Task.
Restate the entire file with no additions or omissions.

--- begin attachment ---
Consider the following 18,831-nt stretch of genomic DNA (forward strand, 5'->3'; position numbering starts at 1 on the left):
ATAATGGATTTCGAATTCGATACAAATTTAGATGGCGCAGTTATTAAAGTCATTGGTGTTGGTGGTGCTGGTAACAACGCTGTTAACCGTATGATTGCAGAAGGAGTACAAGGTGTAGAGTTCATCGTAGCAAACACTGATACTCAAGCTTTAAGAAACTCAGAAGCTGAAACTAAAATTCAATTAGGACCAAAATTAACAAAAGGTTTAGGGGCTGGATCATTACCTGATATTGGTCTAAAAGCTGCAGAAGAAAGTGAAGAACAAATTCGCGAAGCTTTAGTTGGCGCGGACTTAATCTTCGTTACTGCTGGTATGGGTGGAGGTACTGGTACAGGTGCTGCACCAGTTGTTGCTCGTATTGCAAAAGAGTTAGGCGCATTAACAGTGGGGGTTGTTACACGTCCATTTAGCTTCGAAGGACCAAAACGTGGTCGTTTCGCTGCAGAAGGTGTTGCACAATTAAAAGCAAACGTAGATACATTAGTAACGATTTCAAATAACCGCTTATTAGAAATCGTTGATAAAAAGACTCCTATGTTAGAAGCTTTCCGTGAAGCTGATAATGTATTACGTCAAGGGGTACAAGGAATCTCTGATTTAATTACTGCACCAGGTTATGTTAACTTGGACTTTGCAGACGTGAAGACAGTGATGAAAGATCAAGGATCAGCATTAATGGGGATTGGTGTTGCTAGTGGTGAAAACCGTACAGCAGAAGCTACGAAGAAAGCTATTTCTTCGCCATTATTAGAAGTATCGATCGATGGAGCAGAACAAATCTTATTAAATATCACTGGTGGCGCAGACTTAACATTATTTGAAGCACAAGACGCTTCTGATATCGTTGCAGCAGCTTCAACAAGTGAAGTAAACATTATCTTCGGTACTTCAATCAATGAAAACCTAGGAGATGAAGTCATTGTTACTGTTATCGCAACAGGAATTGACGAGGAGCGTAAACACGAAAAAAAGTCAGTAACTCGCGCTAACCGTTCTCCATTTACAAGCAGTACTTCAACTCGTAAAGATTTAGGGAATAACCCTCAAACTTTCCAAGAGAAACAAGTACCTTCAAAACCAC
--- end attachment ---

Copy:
Consider the following 18,831-nt stretch of genomic DNA (forward strand, 5'->3'; position numbering starts at 1 on the left):
ATAATGGATTTCGAATTCGATACAAATTTAGATGGCGCAGTTATTAAAGTCATTGGTGTTGGTGGTGCTGGTAACAACGCTGTTAACCGTATGATTGCAGAAGGAGTACAAGGTGTAGAGTTCATCGTAGCAAACACTGATACTCAAGCTTTAAGAAACTCAGAAGCTGAAACTAAAATTCAATTAGGACCAAAATTAACAAAAGGTTTAGGGGCTGGATCATTACCTGATATTGGTCTAAAAGCTGCAGAAGAAAGTGAAGAACAAATTCGCGAAGCTTTAGTTGGCGCGGACTTAATCTTCGTTACTGCTGGTATGGGTGGAGGTACTGGTACAGGTGCTGCACCAGTTGTTGCTCGTATTGCAAAAGAGTTAGGCGCATTAACAGTGGGGGTTGTTACACGTCCATTTAGCTTCGAAGGACCAAAACGTGGTCGTTTCGCTGCAGAAGGTGTTGCACAATTAAAAGCAAACGTAGATACATTAGTAACGATTTCAAATAACCGCTTATTAGAAATCGTTGATAAAAAGACTCCTATGTTAGAAGCTTTCCGTGAAGCTGATAATGTATTACGTCAAGGGGTACAAGGAATCTCTGATTTAATTACTGCACCAGGTTATGTTAACTTGGACTTTGCAGACGTGAAGACAGTGATGAAAGATCAAGGATCAGCATTAATGGGGATTGGTGTTGCTAGTGGTGAAAACCGTACAGCAGAAGCTACGAAGAAAGCTATTTCTTCGCCATTATTAGAAGTATCGATCGATGGAGCAGAACAAATCTTATTAAATATCACTGGTGGCGCAGACTTAACATTATTTGAAGCACAAGACGCTTCTGATATCGTTGCAGCAGCTTCAACAAGTGAAGTAAACATTATCTTCGGTACTTCAATCAATGAAAACCTAGGAGATGAAGTCATTGTTACTGTTATCGCAACAGGAATTGACGAGGAGCGTAAACACGAAAAAAAGTCAGTAACTCGCGCTAACCGTTCTCCATTTACAAGCAGTACTTCAACTCGTAAAGATTTAGGGAATAACCCTCAAACTTTCCAAGAGAAACAAGTACCTTCAAAACCAC